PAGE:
Inside out: values, vision, strategy

It’s the start of a new financial year. Time for a new business plan, people want to know what’s in store, what’s the “new vision”… So where to start?

“Customer focus”, “Outcomes”, “Long term strategy”, “Big picture”, “Results”…

Obvious, right?

Well.. I’m not so sure. I think there’s at least a couple of problems with starting at the end and working back.

To begin with, I don’t know that we can do the best job for our customers if we’re not in the right frame of mind, feeling good and thinking positively.

The other thing is future uncertainty. How can you know today what the right place, time or cost will be?

Here’s a bit more on those two…

1) If things aren’t right at home, your customers won’t make it better – It seems to me that things become easier when your own house is in order. If you’re not happy about something before you get to work, chances are it’ll impact your work. So taking it right back to basics is, in my opinion, the starting point. One of my favourite takeways from “The Art of Happiness at Work” is Dr Wrzesniewski’s interviewee comment:

My job can’t make me feel better, I have to take care of that.

Fast forward a few steps to work. Does it make sense to embark on lots of customer engagement before the team is happy? Maybe not, but I wonder how many organisations spend more time, money and energy doing customer focus exercises than they do focusing on their own staff.

2) Even Nostradamus got it wrong – So why do organisations think they’ll be any different?  I can’t be certain what’s going to happen tomorrow. Predicting the price of petrol next year? I wouldn’t bet on it. Nonetheless, business plans are inevitably sprinkled with guesswork and wishful thinking. 

Traditional thinking assumes that in order to stand a good chance of arriving in the right place, at the right time, at the right cost you must have a clearly defined roadmap to get there. History is littered with failed attempts to predict the future as long-term plans change shape, miss their targets or simply aren’t delivered. And the ones that do meet their targets? ..have contingency built in to such a level that the truth is, they were always adaptive.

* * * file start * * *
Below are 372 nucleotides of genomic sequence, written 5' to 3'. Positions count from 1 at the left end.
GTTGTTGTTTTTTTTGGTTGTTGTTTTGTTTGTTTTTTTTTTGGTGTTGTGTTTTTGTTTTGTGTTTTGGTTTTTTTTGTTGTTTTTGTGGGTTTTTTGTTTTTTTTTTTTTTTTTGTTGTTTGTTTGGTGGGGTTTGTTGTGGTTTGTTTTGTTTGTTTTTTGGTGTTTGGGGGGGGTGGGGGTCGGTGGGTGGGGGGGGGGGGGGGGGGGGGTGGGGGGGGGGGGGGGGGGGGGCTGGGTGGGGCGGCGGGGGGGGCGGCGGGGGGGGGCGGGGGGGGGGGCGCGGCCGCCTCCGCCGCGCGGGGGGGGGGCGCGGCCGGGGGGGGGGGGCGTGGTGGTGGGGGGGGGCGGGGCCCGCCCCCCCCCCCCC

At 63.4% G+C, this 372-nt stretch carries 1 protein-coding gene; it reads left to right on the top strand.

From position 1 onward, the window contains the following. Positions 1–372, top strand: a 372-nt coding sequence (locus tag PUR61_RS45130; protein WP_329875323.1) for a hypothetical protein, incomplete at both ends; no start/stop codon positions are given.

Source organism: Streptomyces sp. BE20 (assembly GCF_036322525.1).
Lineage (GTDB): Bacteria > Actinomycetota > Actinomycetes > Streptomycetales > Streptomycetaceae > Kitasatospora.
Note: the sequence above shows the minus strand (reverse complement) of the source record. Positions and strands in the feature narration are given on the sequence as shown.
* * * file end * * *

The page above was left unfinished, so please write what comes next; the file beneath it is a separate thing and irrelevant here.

So wouldn’t it be more realistic (and effective) to adopt an ‘adaptive vision’ that responds to circumstances as they evolve?

Here’s a definition of “adaptive vision” from Jon Husband + Luis Suarez

“An adaptive vision is one that can change and adapt as context and landscape shifts, without losing the fundamental touchstone, or your core values”

I tend to identify “values” more as internal and “vision” more as external. On that basis, values ought to be less prone to change because there are less variables.  And if “strategy” is the route to a vision then, there must be infinite strategic possibilities.

If you can agree collective values and accept an adaptive vision, a strategy will emerge.

The questions that remain are: what’s going to make you happy? …what’s going to make the team happy? And if you can’t predict the future with certainty, but you can commit to values, what values?

Here’s a few suggestions that spring to mind: 

Inside out.



One thought on “Inside out: values, vision, strategy

  1. Comments from Luis, copied from original post (

    “Hi Austen, thanks much for putting together this superb blog post and for the link / quote love! Much appreciated! I must confess that while the quote is not mine, but Jon’s, I share the vision behind it. It’s been part of conversations that both Jon, myself and a few others have been having for a while on how for businesses to succeed, and without losing track of that customer centric approach, need to nurture the right kind of corporate culture environment where knowledge workers feel *happy* about what they are doing. And that involves that they are more engaged, motivated, committed, appreciated, recognised, involved, co-sharing that responsibility to do the right thing while still being relatively autonomous so that they can help lower down the center of gravity and decision making.

    Yes, I know it may all sound a bit utopian, but to be honest, let’s look at the alternatives. Just a few days ago, Jacob Morgan posted a rather thought provoking article under “New Study: Only 10 Percent of Employees are Engaged”, where he was worryingly, and rightly so!, quoting a recent study that talked about how disengaged corporate knowledge workers are. No wonder!! Turn the tide around, shift focus, and move right along of that strategy of regaining people’s trust and willingness to do more and be recognised for it and the equation will change, and big time. Resulting, eventually, in what should be our final frontier: happy employees, happy customers.

    But we need to start somewhere, at some point, and somehow it sounds like that set of core values and corporate culture is the right start!

    Well done! And welcome to the Internet Blogosphere! :)”

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